Posts tagged with "Vans"

Nike taps the comfort trend with the launch of GO FlyEase, a no-lace, slip-on sneaker

February 2, 2021

Nike is offering its first pair of slip-on sneakers without laces—hoping to enjoy some of the same momentum that rivals like Crocs and Vans have seen during the pandemic, as more consumers gravitate toward comfortable, no-fuss footwear, CNBC reports.

The GO FlyEase shoe is marketed as a style that easily slips on and off, without the use of hands or laces. The company said it was inspired in part by Asian cultures, where it’s customary to remove shoes before entering a home. The debut also comes at a time when people are more conscious of not touching dirty surfaces, like the bottom of shoes.

“This shoe really responds to our current-day situation living in these COVID times,” Sarah Reinertsen, manager of FlyEase Innovation at Nike, said in an interview. “This is actually an innovation that has been cooking up in our innovation kitchen for a little while … but it just came out right at the right time, when we needed it more than ever.”

Go FlyEase is part of Nike’s FlyEase line of running, soccer and basketball sneakers that are said to be easier to wear and fit feet better, says CNBC. Nike has been working on FlyEase innovations for about five years—including shoes that zip up the side and a pair with a pull-cord at the back to tighten the shoe around the heel.

“We have been using laces for a long time,” Reinertsen said about Nike’s decision to go without them. “But … a lot of times [people] are trying to work around those laces, they’re trying to use one foot to anchor the shoe and slip out. Laces are kind of a hassle. We wanted to make shoes easier for everybody.”

These look nothing like a pair of rubber Crocs, though, if that’s what you had in mind. For a slip-on shoe, Nike’s version is quite unique and complex, CNBC reports. When it’s not being worn, the Go FlyEase sits in an open position. A separate foot-bed platform, detached from the base of the shoe, moves up and down, thanks to a hinge that’s constructed into the bottom.

A band wraps around the top of the shoe, and snaps into place once the foot is inside, since there aren’t any laces to help with tightening. The biggest issue with slip-on shoes, for many consumers, tends to be getting them to fit tight enough around the foot.

There is also a “kickstand” on the heel to help take the shoe off. Reinertsen said many people already intuitively step on the back of their shoe to remove it.

According to Reinertsen, Nike’s newest shoe isn’t meant for endurance sports, but more for casual movements like walking. She said Nike plans to build on the GO FlyEase design and create more slip-on sneakers. The additions could help Nike position itself as not only a brand for athletics, but for everyday activities.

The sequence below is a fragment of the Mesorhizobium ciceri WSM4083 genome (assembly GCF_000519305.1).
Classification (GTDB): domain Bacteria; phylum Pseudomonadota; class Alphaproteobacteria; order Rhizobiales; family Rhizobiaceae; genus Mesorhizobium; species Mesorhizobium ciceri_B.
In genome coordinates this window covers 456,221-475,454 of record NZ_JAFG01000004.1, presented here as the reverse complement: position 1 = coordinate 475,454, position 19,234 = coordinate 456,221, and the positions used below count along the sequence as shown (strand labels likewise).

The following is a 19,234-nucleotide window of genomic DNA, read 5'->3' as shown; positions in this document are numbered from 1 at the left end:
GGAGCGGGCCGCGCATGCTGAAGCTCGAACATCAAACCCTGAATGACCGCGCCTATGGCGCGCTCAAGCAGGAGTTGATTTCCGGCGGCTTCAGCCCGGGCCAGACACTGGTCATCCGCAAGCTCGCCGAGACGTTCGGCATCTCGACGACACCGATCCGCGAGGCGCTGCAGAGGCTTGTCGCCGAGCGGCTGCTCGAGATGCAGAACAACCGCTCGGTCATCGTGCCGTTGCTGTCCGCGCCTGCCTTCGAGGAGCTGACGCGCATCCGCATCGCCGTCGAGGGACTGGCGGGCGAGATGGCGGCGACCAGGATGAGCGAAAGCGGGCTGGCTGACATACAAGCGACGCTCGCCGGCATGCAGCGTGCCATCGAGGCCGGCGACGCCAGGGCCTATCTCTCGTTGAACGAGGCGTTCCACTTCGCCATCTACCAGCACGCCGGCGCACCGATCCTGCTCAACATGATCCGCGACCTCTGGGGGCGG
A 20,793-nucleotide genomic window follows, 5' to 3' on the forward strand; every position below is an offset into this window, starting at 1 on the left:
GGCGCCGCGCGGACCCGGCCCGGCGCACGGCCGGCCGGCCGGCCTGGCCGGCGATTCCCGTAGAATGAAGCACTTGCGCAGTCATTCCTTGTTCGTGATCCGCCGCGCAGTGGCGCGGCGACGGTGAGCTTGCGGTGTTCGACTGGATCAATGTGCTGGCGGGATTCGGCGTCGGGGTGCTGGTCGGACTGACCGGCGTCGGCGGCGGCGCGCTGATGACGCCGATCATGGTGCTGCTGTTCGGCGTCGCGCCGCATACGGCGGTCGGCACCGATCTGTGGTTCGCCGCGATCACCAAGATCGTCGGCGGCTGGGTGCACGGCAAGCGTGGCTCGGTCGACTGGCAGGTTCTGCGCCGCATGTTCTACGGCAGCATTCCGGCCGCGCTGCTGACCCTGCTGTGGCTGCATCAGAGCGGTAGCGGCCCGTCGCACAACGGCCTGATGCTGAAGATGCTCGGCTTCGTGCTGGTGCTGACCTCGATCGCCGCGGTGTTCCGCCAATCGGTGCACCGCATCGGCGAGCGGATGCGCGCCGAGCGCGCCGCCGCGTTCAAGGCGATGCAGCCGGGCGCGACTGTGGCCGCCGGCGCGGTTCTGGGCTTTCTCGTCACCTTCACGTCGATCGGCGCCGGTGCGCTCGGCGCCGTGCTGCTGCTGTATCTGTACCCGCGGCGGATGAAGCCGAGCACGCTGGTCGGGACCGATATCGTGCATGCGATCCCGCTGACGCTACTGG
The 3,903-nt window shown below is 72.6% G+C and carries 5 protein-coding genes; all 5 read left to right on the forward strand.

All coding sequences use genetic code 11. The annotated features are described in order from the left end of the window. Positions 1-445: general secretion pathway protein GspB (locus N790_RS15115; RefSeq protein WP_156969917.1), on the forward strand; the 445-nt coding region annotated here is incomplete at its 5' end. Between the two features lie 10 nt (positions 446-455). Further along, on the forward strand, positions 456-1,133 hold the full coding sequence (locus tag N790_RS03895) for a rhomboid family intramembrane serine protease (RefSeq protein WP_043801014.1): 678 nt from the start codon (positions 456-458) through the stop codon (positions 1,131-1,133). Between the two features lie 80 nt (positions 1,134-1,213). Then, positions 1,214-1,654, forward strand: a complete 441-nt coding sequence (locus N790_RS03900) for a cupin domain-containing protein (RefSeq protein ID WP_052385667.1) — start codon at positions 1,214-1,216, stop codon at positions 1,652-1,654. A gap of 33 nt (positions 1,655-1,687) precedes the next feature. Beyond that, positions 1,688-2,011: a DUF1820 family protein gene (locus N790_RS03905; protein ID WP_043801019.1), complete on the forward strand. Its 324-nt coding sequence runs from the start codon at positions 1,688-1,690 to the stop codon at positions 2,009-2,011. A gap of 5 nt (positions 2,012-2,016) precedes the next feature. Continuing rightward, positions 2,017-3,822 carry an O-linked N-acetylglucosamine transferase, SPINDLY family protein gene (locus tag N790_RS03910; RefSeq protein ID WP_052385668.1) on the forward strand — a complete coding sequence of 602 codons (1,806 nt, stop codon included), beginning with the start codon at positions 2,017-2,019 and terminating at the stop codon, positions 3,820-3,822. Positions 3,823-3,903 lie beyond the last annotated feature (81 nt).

The new sneakers will be available to select Nike members in its largest markets at a retail price of $120, starting February 15. Later, the shoes will be sold more broadly.

Research contact: @CNBC

The sandals that are making a splash in the fashion world this season are called ‘Fish Flops’

July 29, 2020

Like goldfish, themselves, this trend may not be long-lived—but this summer, Goldfish Flops (AKA Fish Flops) are becoming the “new wave” in fashion.

The Daily Beast reports that Goldfish Flops are one of several novelty shoes available on Coddies.com—a site with a tagline that says it all: “Unusual shoes for people with imagination.”

The fish flops come in several colors, including hot pink, green, blue, and silver. (For those among us who cherish a matching set, you can also buy an adorable two-pack of face masks with a scale pattern on them!)

And it’s not just fish that Coddies offers for your feet. Other popular products, according to the site, include Bread Loafersshoes in the shape of bananas, and slides designed to look like cut mangoes. Also: cabbage creepers!

And although virtually every garment has been subject to some novelty craze or another, shoes do seem to have become the nexus of a certain kind of deranged imagination. Looking back, the hottest craze among the elementary school set during the mid-’90s was Jellies—available in a rainbow of plasticized colors! Then in marched the light-up sneakers. Then Heelys skated onto the scene.

And as just about anyone who’s ever visited Etsy knows, you can get just about anything painted on a Vans slip-on.

As Daily Beast writer Laura Bradley notes, “At a time when I have to constantly cover my face, I view the tacky, dead-eyed fish on my feet as a statement piece. I want to let others know that I, too, am losing my mind with bored, impotent desperation.

“Still,” she says, “I can only hope that next time I see these neighbors, they’ll all be wearing Cabbage Creepers and Bread Loafers and Banana Splits. Because I have to say: $27.98 might sound steep for a pair of ugly, fish-shaped novelty shoes—but it’s already the most joy per dollar I’ve found in my life. And right now, that’s priceless.”

Research contact: @thedailybeast